|Town and municipality|
View on Mrkonjić Grad
Location of Mrkonjić Grad within Republika Srpska
|Country||Bosnia and Herzegovina|
|• Mayor||Divna Aničić (SNSD) |
|• Total||677,43 km2 (26,156 sq mi)|
|Population (2013 census)|
|• Density||26,8/km2 (690/sq mi)|
|Time zone||CET (UTC+1)|
|• Summer (DST)||CEST (UTC+2)|
Mrkonjić Grad (Serbian Cyrillic: Мркоњић Град; pronounced [mr̩koɲit͡ɕ grad]) is a town and municipality located in western Republika Srpska, an entity of Bosnia and Herzegovina. It is located in the region of Bosanska Krajina, between Banja Luka and Jajce.
The town changed its name several times in history: Gornje Kloke, Novo Jajce, Varcarev Vakuf, Varcar Vakuf, and ultimately the present one. The last renaming took place in 1924 after King Peter I of Serbia, who had taken the nom de guerre "Mrkonjić" while fighting in the uprising (1875–78) against the Ottoman Empire.
During the Bosnian War from 1992 to 1995, the town was within the territory controlled by Bosnian Serbs. The town is also known for the Mrkonjić Grad incident where the USAF lost one F-16 in June 1995. The pilot of the jet, Scott O'Grady, was stranded in the area for six days before being rescued by US Marines. In 8–12 October 1995, Mrkonjić Grad was in the hands of the Croatian Army and the Croatian Defence Council (HVO).
After the Dayton peace agreement the town was assigned to the entity of Republika Srpska. In 1996, a mass grave containing the bodies of 181 Serbs—mostly civilians—was uncovered in Mrkonjić Grad. Almost all were killed by Bosniak and Croat forces in late 1995.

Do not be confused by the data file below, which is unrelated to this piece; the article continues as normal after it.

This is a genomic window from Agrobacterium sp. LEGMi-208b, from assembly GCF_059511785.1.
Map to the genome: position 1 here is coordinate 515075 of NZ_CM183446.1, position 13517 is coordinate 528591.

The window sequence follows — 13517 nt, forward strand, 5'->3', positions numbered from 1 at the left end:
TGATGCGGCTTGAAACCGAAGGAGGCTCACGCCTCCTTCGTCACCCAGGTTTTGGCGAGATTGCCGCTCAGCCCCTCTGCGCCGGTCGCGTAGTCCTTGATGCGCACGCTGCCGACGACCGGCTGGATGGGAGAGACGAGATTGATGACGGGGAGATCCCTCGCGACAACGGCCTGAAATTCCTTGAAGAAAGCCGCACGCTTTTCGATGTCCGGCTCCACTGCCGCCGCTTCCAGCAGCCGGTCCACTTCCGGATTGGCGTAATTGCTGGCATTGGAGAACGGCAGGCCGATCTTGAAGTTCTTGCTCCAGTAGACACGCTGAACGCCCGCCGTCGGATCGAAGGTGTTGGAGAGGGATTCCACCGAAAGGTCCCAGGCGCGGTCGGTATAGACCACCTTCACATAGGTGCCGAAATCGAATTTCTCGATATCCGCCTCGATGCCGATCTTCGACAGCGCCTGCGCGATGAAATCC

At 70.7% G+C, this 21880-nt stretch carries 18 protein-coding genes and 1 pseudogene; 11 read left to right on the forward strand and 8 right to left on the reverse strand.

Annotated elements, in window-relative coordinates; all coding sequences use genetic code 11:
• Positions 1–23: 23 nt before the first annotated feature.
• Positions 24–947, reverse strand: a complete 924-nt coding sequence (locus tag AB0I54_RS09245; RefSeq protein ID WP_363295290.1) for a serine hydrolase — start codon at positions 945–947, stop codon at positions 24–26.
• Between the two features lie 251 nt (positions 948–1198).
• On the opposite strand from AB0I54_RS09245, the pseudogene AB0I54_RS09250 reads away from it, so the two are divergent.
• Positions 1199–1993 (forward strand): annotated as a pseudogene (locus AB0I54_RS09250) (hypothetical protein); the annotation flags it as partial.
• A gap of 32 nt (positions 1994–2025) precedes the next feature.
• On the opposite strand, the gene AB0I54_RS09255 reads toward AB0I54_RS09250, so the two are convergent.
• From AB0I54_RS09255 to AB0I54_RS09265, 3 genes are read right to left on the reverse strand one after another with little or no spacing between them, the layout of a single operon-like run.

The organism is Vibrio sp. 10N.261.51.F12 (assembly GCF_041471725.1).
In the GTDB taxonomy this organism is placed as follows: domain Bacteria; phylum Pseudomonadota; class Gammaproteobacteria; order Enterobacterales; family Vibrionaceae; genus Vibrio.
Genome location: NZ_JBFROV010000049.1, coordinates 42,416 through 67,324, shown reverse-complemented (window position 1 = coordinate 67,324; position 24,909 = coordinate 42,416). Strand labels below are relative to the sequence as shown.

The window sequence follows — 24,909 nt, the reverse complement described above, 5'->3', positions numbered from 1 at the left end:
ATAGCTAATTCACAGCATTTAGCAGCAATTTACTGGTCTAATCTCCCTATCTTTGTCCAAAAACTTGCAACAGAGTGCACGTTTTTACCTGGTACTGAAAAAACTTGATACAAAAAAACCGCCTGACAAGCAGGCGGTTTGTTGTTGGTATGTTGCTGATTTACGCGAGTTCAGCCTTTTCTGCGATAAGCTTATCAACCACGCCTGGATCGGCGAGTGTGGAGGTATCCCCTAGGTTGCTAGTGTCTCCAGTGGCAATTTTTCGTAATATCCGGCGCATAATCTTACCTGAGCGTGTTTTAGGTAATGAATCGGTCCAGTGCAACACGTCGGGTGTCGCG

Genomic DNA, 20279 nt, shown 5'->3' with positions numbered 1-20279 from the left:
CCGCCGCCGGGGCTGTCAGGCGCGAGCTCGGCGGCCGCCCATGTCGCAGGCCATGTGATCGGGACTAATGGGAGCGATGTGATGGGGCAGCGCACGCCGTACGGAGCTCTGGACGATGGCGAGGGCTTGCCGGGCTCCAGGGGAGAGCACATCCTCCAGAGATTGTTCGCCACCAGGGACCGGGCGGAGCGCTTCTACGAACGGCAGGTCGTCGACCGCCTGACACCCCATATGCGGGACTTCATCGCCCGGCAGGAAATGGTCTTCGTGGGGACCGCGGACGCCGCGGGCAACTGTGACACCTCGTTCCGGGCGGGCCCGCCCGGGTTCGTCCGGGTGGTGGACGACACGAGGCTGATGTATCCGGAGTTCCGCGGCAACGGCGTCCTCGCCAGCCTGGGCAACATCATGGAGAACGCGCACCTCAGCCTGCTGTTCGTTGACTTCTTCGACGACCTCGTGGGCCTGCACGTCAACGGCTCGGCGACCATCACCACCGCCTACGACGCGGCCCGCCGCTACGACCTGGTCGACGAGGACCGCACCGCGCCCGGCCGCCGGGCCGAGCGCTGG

According to the 1910 census, the majority in the Varcar Vakuf municipality were Serbian Orthodox Christians.
- 22,735 Serbs (75.38%)
- 4,990 Bosniaks (16.55%)
- 2,204 Croats (7.31%)
- 98 Yugoslavs (0.32%)
- 133 others (0.44%)
- 23,009 Serbs (77.51%)
- 3,364 Bosniaks (11.33%)
- 2,290 Croats (7.71%)
- 855 Yugoslavs (2.88%)
- 166 others (0.56%)
In the 1991 census, the municipality of Mrkonjić Grad had 37,379 residents, including:
- 33,275 Serbs
- 1,159 Bosniaks
- 2,141 Croats
- 584 Yugoslavs
- 220 others
- "2004 Nacelnici" (PDF). Archived from the original (PDF) on December 21, 2006. Retrieved February 8, 2016.
- "AFSOUTH Fact sheets". AF South Nato. 2011-03-07. Retrieved 2016-08-06.
- "Dayton Accords - international agreement". Encyclopædia Britannica. Retrieved 2016-08-06.
- "Another Mass Grave Is Excavated in Bosnia". The New York Times. 6 April 1996. Retrieved 26 September 2014.
- Municipality of Mrkonjić Grad
- Mrkonjić Grad Guide
- Mrkonjić Grad - Internet - Live & Exclusive from MG
- Mrkonjić Grad Portal
- Zelenkovac Art gallery
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